Learn more about Ménière's disease and how it is treated.
Ménière’s disease traditionally had been thought to be caused by an abnormality within the inner ear. Research by Dr. Djalilian and his team at UC Irvine has found a strong link between the disease and migraine that involve the inner ear. They have also found that certain risk factors can increase the chances of somebody developing Ménière’s disease. Such risk factors include the following:
- Having relatives with Ménière’s disease
- Having relatives with a history of migraines, headaches or motion sickness
- Having a personal history of migraines, headaches or motion sickness
Some clinicians believe that Ménière’s disease is caused by an abnormal amount of fluid called endolymph in the inner ear. However, we have found that the fluid accumulation is more likely a result of the damage to the inner ear rather than the cause of the symptoms.
A patient with Ménière’s disease will suffer episodic attacks that can last anywhere from a minute to a days. The patient can experience anywhere from weeks to years of normalcy between each attack. The attacks usually occur suddenly, and they take place over a period of several years. Each attack can gradually damage the inner ear and thus causes permanent balance problems and hearing loss. Symptoms of a Ménière’s attack include the following:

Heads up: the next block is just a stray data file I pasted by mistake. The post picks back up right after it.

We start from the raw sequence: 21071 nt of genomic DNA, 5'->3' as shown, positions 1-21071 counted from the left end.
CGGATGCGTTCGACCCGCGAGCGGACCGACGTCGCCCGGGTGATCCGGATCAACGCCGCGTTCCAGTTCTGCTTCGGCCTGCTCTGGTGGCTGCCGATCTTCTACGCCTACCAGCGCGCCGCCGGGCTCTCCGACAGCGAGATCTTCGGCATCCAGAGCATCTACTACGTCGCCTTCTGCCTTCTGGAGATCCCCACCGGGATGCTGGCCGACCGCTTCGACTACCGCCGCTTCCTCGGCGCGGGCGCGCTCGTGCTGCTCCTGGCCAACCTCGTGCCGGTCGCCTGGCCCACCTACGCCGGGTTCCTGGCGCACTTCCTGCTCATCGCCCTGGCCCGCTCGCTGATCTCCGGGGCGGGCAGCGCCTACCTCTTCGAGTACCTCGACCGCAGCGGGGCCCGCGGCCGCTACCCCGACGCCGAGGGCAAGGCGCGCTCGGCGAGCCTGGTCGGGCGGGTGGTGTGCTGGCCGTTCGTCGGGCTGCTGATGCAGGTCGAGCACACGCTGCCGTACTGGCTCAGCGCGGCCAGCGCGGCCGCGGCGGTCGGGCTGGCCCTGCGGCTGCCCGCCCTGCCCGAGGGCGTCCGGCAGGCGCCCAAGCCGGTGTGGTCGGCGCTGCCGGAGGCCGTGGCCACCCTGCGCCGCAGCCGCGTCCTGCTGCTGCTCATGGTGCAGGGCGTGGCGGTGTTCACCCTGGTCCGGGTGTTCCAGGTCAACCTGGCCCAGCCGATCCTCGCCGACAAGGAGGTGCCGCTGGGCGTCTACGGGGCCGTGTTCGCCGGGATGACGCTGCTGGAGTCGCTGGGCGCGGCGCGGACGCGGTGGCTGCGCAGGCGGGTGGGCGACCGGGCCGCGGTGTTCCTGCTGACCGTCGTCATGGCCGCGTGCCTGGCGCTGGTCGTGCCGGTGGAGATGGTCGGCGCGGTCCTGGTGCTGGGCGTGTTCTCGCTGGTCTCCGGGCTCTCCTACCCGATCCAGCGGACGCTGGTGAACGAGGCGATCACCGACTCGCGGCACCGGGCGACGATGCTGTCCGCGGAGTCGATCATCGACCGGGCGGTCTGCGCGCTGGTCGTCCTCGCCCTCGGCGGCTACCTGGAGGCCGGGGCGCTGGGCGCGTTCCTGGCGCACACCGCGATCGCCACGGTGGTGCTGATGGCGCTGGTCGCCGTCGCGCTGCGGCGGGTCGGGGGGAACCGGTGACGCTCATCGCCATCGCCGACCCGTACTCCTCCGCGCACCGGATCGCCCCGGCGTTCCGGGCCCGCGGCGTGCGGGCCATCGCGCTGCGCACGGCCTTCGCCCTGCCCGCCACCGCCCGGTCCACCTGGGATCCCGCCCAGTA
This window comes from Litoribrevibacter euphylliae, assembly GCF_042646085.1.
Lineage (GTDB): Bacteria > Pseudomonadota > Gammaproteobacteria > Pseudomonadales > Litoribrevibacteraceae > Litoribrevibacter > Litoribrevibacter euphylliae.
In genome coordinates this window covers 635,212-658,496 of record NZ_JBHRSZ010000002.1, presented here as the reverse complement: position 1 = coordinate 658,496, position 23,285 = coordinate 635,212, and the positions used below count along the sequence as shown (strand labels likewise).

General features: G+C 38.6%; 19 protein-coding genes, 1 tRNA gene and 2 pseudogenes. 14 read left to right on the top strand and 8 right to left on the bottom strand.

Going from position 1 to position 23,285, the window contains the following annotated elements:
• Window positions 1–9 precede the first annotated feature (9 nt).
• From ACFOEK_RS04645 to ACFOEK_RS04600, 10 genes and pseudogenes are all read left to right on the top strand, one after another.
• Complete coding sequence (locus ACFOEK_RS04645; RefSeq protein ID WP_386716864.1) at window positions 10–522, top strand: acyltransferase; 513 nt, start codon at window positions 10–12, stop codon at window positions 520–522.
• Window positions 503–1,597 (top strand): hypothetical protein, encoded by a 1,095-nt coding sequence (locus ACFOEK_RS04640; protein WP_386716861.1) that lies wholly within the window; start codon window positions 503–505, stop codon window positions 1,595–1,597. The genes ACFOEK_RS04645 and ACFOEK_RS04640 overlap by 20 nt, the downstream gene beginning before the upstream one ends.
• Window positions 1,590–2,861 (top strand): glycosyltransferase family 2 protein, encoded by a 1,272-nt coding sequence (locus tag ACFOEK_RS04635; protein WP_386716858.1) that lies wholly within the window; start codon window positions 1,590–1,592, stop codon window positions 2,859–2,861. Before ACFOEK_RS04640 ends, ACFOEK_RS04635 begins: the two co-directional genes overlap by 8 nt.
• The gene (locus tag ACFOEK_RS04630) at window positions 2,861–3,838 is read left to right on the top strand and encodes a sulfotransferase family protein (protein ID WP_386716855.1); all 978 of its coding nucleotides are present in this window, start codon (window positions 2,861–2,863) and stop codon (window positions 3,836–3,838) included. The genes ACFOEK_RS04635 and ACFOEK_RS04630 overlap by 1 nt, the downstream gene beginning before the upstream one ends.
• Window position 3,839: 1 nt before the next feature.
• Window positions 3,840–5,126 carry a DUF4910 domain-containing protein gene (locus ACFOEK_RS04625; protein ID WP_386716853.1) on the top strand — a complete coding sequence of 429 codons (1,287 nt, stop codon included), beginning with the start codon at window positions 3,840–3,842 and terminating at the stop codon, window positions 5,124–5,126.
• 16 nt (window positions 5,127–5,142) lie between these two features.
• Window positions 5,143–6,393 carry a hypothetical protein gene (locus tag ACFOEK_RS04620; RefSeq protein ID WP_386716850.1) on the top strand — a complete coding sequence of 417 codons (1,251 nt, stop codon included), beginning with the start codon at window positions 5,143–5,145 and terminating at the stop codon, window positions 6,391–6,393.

- Temporary hearing loss
- Dizziness or a spinning sensation that can be severe
- Pressure or a feeling of fullness in the inner ear
- Persistent roaring or ringing in the ear
The spinning sensations, more formally known as vertigo, can last anywhere from 20 minutes to 24 hours. They start and stop spontaneously. Severe vertigo can be accompanied by nausea and vomiting.
Previously, researchers believed that too much salt can exacerbate vertigo. Doctors therefore recommend that a patient not eat any more than 1500 to 2000 milligrams of salt per day, and they also advise spreading salt consumption evenly throughout the day. However, our research and extensive experience has shown that sodium intake is not a critical factor as long as patients drink lots of water (8 glasses of 8 oz water per day). The primary trigger is related to the tyramine and glutamate (and other molecules) that are often present in high sodium foods (e.g., chips contains MSG and MSG contains glutamate which is a migraine trigger).
There are self-care techniques that can help a patient during an attack. For example, they should rest during and immediately after an attack; they should not try to “power through” the attack to work or do chores. In fact, the patient should avoid activities like reading or watching television that can make the attack worse.
Ménière’s disease can be controlled by using the migraine lifestyle and dietary changes as well as migraine medications. In a recent study, we had 92% of patients have near resolution of symptoms with the migraine regimen and medications.
If medication is not controlling symptoms, we consider injecting dexamethasone into the middle ear. We generally do not do gentamicin injections as it is destructive to the inner ear. The injections are performed in the office every 2 weeks until there is control of symptoms.
It is extremely rare that we have patients who do not respond and we have to do surgery. This occurs less than 1% of the time given how well our medical therapy works in combination with lifestyle/dietary changes intended to treat the underlying migraine that is the cause of the Meniere’s symptoms.